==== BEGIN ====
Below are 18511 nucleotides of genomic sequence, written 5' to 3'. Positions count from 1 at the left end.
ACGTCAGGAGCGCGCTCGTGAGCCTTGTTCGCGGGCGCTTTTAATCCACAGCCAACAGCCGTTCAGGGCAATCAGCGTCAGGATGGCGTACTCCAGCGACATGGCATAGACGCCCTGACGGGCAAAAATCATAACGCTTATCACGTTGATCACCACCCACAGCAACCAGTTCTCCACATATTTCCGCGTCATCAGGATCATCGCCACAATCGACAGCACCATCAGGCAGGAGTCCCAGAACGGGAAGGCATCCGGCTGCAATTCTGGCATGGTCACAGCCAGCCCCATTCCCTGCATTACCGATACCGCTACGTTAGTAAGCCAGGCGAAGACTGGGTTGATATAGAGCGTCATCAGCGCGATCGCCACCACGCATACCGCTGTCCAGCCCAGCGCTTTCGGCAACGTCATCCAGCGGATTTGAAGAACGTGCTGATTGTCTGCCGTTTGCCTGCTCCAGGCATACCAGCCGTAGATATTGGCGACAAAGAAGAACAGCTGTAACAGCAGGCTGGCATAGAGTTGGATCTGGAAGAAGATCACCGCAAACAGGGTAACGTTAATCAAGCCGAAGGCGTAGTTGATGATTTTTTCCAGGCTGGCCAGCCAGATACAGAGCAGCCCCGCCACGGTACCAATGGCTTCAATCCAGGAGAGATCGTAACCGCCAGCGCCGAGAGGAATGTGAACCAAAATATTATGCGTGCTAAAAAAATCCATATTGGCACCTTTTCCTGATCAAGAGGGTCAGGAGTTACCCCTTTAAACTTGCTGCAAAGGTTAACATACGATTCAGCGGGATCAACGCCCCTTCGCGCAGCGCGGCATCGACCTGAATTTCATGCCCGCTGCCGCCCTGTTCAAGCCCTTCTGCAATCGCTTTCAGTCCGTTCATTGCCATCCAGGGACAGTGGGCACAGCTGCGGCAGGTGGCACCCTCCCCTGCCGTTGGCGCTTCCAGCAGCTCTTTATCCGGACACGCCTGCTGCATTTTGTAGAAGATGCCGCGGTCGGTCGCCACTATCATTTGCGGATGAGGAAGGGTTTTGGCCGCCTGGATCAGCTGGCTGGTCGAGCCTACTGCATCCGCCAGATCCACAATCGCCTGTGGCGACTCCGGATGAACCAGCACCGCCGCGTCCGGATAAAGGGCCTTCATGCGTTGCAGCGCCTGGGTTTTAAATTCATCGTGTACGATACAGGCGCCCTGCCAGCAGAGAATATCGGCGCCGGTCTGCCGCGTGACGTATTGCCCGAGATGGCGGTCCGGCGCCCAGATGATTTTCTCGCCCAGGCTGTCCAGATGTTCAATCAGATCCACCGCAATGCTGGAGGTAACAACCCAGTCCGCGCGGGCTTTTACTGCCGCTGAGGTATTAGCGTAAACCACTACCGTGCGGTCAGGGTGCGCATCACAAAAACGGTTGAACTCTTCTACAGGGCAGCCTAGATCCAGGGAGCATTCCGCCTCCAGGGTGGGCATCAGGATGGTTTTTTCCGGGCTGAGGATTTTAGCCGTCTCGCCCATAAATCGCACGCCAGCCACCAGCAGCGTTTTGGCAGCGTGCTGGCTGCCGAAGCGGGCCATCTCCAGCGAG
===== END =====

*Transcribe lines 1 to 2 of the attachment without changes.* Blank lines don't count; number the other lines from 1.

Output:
Below are 18511 nucleotides of genomic sequence, written 5' to 3'. Positions count from 1 at the left end.
ACGTCAGGAGCGCGCTCGTGAGCCTTGTTCGCGGGCGCTTTTAATCCACAGCCAACAGCCGTTCAGGGCAATCAGCGTCAGGATGGCGTACTCCAGCGACATGGCATAGACGCCCTGACGGGCAAAAATCATAACGCTTATCACGTTGATCACCACCCACAGCAACCAGTTCTCCACATATTTCCGCGTCATCAGGATCATCGCCACAATCGACAGCACCATCAGGCAGGAGTCCCAGAACGGGAAGGCATCCGGCTGCAATTCTGGCATGGTCACAGCCAGCCCCATTCCCTGCATTACCGATACCGCTACGTTAGTAAGCCAGGCGAAGACTGGGTTGATATAGAGCGTCATCAGCGCGATCGCCACCACGCATACCGCTGTCCAGCCCAGCGCTTTCGGCAACGTCATCCAGCGGATTTGAAGAACGTGCTGATTGTCTGCCGTTTGCCTGCTCCAGGCATACCAGCCGTAGATATTGGCGACAAAGAAGAACAGCTGTAACAGCAGGCTGGCATAGAGTTGGATCTGGAAGAAGATCACCGCAAACAGGGTAACGTTAATCAAGCCGAAGGCGTAGTTGATGATTTTTTCCAGGCTGGCCAGCCAGATACAGAGCAGCCCCGCCACGGTACCAATGGCTTCAATCCAGGAGAGATCGTAACCGCCAGCGCCGAGAGGAATGTGAACCAAAATATTATGCGTGCTAAAAAAATCCATATTGGCACCTTTTCCTGATCAAGAGGGTCAGGAGTTACCCCTTTAAACTTGCTGCAAAGGTTAACATACGATTCAGCGGGATCAACGCCCCTTCGCGCAGCGCGGCATCGACCTGAATTTCATGCCCGCTGCCGCCCTGTTCAAGCCCTTCTGCAATCGCTTTCAGTCCGTTCATTGCCATCCAGGGACAGTGGGCACAGCTGCGGCAGGTGGCACCCTCCCCTGCCGTTGGCGCTTCCAGCAGCTCTTTATCCGGACACGCCTGCTGCATTTTGTAGAAGATGCCGCGGTCGGTCGCCACTATCATTTGCGGATGAGGAAGGGTTTTGGCCGCCTGGATCAGCTGGCTGGTCGAGCCTACTGCATCCGCCAGATCCACAATCGCCTGTGGCGACTCCGGATGAACCAGCACCGCCGCGTCCGGATAAAGGGCCTTCATGCGTTGCAGCGCCTGGGTTTTAAATTCATCGTGTACGATACAGGCGCCCTGCCAGCAGAGAATATCGGCGCCGGTCTGCCGCGTGACGTATTGCCCGAGATGGCGGTCCGGCGCCCAGATGATTTTCTCGCCCAGGCTGTCCAGATGTTCAATCAGATCCACCGCAATGCTGGAGGTAACAACCCAGTCCGCGCGGGCTTTTACTGCCGCTGAGGTATTAGCGTAAACCACTACCGTGCGGTCAGGGTGCGCATCACAAAAACGGTTGAACTCTTCTACAGGGCAGCCTAGATCCAGGGAGCATTCCGCCTCCAGGGTGGGCATCAGGATGGTTTTTTCCGGGCTGAGGATTTTAGCCGTCTCGCCCATAAATCGCACGCCAGCCACCAGCAGCGTTTTGGCAGCGTGCTGGCTGCCGAAGCGGGCCATCTCCAGCGAG